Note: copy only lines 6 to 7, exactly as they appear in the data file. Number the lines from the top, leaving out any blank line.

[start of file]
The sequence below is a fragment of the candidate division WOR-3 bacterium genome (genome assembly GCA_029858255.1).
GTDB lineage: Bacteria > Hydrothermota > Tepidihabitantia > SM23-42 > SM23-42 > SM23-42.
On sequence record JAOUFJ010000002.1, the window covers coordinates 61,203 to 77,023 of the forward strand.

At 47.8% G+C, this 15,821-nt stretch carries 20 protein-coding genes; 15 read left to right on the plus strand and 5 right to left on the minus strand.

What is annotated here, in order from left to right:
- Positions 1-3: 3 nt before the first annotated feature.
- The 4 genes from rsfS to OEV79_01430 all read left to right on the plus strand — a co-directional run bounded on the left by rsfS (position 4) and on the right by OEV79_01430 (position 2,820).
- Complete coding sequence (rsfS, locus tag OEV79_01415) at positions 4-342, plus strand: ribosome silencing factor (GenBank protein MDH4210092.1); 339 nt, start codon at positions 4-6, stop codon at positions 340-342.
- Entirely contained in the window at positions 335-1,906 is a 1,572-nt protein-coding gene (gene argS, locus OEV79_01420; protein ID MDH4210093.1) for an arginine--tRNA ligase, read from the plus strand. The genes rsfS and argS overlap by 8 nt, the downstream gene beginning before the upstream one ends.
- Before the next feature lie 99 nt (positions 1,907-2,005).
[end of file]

- Positions 1-3: 3 nt before the first annotated feature.
- The 4 genes from rsfS to OEV79_01430 all read left to right on the plus strand — a co-directional run bounded on the left by rsfS (position 4) and on the right by OEV79_01430 (position 2,820).